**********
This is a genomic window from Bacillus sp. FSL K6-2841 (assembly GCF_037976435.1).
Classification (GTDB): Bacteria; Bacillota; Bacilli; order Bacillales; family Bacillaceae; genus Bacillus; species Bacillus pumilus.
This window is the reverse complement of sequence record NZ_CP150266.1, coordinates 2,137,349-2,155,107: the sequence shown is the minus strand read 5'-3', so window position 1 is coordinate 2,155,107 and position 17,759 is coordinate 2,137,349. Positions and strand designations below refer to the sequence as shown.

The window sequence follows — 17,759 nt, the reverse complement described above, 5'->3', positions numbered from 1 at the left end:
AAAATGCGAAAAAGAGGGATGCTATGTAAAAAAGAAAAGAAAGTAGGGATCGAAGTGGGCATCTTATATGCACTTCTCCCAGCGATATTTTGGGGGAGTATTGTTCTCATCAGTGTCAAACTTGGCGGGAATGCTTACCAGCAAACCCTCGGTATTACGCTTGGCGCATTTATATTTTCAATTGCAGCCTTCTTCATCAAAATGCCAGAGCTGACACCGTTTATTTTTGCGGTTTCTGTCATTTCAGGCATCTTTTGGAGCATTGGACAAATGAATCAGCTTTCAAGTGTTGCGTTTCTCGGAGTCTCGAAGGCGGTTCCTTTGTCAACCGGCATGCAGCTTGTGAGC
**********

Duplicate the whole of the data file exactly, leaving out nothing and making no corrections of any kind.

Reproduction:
This is a genomic window from Bacillus sp. FSL K6-2841 (assembly GCF_037976435.1).
Classification (GTDB): Bacteria; Bacillota; Bacilli; order Bacillales; family Bacillaceae; genus Bacillus; species Bacillus pumilus.
This window is the reverse complement of sequence record NZ_CP150266.1, coordinates 2,137,349-2,155,107: the sequence shown is the minus strand read 5'-3', so window position 1 is coordinate 2,155,107 and position 17,759 is coordinate 2,137,349. Positions and strand designations below refer to the sequence as shown.

The window sequence follows — 17,759 nt, the reverse complement described above, 5'->3', positions numbered from 1 at the left end:
AAAATGCGAAAAAGAGGGATGCTATGTAAAAAAGAAAAGAAAGTAGGGATCGAAGTGGGCATCTTATATGCACTTCTCCCAGCGATATTTTGGGGGAGTATTGTTCTCATCAGTGTCAAACTTGGCGGGAATGCTTACCAGCAAACCCTCGGTATTACGCTTGGCGCATTTATATTTTCAATTGCAGCCTTCTTCATCAAAATGCCAGAGCTGACACCGTTTATTTTTGCGGTTTCTGTCATTTCAGGCATCTTTTGGAGCATTGGACAAATGAATCAGCTTTCAAGTGTTGCGTTTCTCGGAGTCTCGAAGGCGGTTCCTTTGTCAACCGGCATGCAGCTTGTGAGC